Cold Hands by John J Niven: 'Donnie’s in the dark'
Cold Hands by John J Niven, out now in hardback (William Heinemann, £12.99)
Close Your Eyes by Ewan Morrison, out now in hardback (Jonathan Cape, £14.99)
When a writer changes their name on the cover of their new book it’s a safe bet there’s been an equivalent change of style within the pages.
Iain Banks famously slaps in an ‘M’ when he’s writing science fiction, and recently Christopher Brookmyre became plain Chris when he began writing more serious crime novels. And so to John Niven, or John J Niven as he is now.
Niven is a former record company A&R man who used his music business experience to write his first novel, Kill Your Friends, in 2008. A satire on the industry, it was extremely violent and shocking, but also downright hilarious in places. Fast forward through a few more satirical novels and Niven has now added the middle initial for his first foray into thriller writing with Cold Hands.
The humour of Niven’s previous work is gone, replaced by a depth and empathy for his characters that few modern thrillers can match. We begin in remote Saskatchewan, Canada, where Scottish ex-pat Donnie Miller is counting his blessings.
Having escaped some terrible traumas in his past (which we gradually learn about), he now lives with a beautiful wife and son in a huge house, spending his days banging out film reviews for the local paper, that his wife edits, and working on a screenplay.
But that rural idyll is destroyed when the family dog goes missing. That event acts as the catalyst for a descent into personal hell for Donnie and his family, as the ghosts of his troubled past in Scotland come back to haunt him with a vengeance.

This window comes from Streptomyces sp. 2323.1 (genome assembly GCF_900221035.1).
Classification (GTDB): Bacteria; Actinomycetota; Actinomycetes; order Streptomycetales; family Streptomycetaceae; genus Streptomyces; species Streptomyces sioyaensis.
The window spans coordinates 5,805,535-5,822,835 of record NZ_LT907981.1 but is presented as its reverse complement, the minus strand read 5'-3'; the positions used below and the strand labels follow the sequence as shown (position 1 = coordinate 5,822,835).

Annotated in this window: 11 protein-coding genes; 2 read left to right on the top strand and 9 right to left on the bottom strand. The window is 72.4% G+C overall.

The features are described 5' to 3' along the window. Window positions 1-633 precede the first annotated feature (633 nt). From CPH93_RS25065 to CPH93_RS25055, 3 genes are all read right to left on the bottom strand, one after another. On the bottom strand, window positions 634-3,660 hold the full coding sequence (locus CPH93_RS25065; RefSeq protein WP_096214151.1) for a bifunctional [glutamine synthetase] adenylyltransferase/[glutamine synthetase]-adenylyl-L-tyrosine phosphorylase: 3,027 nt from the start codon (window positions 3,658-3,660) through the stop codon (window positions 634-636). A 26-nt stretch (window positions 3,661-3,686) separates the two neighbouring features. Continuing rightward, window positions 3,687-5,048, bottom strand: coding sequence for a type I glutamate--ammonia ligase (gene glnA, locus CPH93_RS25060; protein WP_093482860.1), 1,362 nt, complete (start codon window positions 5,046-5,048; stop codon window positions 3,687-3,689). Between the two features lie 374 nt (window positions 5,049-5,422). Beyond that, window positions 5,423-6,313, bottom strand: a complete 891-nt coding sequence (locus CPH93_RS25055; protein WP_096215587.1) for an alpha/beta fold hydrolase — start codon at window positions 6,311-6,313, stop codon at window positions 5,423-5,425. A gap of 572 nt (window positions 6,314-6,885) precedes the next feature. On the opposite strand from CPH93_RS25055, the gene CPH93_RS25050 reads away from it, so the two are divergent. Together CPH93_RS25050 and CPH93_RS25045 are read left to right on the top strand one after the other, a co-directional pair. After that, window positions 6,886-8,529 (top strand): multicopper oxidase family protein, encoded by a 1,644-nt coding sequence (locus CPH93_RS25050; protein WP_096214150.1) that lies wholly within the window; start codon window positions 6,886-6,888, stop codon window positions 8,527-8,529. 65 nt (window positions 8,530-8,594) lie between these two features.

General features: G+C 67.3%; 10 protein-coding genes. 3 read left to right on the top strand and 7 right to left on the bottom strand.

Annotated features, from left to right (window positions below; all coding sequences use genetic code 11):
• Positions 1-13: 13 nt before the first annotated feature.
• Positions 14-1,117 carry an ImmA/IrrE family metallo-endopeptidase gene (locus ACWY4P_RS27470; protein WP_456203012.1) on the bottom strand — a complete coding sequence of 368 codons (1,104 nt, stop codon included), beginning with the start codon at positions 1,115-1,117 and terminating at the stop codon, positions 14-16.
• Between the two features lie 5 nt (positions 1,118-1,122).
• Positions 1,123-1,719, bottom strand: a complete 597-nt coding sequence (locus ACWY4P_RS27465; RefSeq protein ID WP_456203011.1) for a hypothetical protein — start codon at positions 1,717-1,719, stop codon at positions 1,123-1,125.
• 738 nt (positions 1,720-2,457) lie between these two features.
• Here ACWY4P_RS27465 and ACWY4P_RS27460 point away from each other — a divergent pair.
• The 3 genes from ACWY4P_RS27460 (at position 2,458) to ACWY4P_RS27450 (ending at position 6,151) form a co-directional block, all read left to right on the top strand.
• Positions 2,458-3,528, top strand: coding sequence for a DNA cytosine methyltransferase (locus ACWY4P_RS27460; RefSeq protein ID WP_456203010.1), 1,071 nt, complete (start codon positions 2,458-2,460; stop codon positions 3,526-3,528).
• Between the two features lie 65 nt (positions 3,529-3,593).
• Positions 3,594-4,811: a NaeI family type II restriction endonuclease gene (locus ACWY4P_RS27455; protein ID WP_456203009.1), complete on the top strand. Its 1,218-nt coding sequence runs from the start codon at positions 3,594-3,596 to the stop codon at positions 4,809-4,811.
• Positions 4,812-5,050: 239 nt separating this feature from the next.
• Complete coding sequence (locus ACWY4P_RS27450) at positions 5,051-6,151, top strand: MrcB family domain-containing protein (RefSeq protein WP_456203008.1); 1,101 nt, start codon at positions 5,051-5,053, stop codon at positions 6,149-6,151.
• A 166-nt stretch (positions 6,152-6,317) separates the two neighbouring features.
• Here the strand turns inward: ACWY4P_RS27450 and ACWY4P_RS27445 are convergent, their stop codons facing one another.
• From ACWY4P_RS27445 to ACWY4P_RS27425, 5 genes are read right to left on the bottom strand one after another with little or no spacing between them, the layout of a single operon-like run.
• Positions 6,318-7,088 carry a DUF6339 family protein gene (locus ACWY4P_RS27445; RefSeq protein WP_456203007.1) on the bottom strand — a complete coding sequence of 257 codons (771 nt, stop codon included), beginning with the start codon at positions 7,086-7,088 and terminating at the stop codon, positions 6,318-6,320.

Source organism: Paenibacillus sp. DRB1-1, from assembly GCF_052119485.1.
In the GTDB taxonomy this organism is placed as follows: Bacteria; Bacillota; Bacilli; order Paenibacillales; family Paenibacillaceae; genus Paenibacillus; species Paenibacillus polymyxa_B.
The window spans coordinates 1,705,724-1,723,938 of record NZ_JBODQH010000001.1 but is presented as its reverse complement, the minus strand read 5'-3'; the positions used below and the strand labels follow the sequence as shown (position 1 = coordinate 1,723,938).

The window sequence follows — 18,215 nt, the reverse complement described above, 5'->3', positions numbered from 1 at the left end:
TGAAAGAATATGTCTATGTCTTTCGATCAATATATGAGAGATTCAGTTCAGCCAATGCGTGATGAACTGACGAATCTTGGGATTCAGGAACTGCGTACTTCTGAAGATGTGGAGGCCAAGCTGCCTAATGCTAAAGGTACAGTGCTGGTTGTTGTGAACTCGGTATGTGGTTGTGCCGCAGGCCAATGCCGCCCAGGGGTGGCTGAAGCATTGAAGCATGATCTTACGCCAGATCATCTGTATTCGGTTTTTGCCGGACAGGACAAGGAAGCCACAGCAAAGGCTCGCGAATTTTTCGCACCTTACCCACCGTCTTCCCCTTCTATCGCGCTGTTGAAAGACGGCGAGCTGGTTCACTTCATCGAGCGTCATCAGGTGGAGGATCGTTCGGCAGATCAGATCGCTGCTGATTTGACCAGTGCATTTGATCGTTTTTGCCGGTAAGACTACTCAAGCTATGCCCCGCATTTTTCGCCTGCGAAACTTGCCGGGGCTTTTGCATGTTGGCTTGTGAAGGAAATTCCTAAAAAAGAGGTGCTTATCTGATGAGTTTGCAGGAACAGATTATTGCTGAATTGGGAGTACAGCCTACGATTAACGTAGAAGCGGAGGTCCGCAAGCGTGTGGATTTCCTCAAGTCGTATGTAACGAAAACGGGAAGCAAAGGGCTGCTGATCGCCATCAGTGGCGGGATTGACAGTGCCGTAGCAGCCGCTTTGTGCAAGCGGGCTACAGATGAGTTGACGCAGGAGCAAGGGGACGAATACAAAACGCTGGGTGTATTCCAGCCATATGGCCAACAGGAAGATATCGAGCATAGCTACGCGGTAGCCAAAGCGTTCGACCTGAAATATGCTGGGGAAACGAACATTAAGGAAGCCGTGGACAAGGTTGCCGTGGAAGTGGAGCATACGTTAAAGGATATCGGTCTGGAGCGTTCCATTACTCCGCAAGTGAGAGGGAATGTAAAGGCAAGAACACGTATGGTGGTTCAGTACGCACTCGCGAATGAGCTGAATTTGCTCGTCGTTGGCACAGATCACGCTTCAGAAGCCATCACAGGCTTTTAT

The pace, dialogue and narrative voice are all pitch-perfect, and the flashback scenes of Donnie’s childhood are frighteningly realistic. Niven proves himself expert at creating a sense of foreboding, and when all Donnie’s worst fears come to pass, the author clearly uses his own experience as an occasional screenwriter to ramp up the tension to almost unbearable levels.
A thriller that delivers on every level, Cold Hands is a fantastic change of style and pace for Niven. Long may his new seriousness continue.
Equally serious but in a rather different way is another fantastic book, Close Your Eyes by Ewan Morrison. The writer’s fourth literary novel, Close Your Eyes is by far his most accomplished, an intense and compelling account of a girl’s upbringing in a Scottish Highland commune, and her subsequent search for her mother as a grown-up.
Switching between two timelines, this is both a lyrical, moving account of motherhood and an astute piece of commentary on the ways in which our society and our families have changed irrevocably over the last 40 years.
To pack all that stuff into a deeply personal tale that keeps you turning the pages is a testament to Morrison’s subtle skill as a writer. Few male writers manage to tap into the emotional well as deeply as Morrison does, yet he has the clear eye for the bigger picture and the writerly craft at his disposal to deliver a piercing critique of the world we live in.
Morally complex, emotionally resonant – Close Your Eyes is a fine, fine piece of work.
And another thing…
Million-selling author Stephen Leather was booed and heckled at the Harrogate Crime Writing Festival recently for advocating cheap ebooks, piracy, crowd-sourced editing and fake ‘sock puppet’ personas for viral marketing. Still a controversial topic in the book world, it seems.
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The Importance of being Earnest by Oscar Wilde (1895)
Subtitled ‘A Trivial Comedy for Serious People’, Wilde’s last play before his well publicised fall from grace following imprisonment for homosexuality is a boisterous farce that pokes fun at Victorian stuffiness and which introduces the redoubtable Lady Bracknell, who speaks one of the most famous stage lines with ‘A handbag?’ The shenanigans begin when sober country squire John Worthing visits London in the guise of his imaginary younger brother, a wastrel called Ernest, intent on proposing to the lovely Gwendoline, daughter of Lady Bracknell. The plot thickens and it’s soon outrageously, LOL funny. www.gutenberg.org/ebooks/844 Words: Jenny Parrott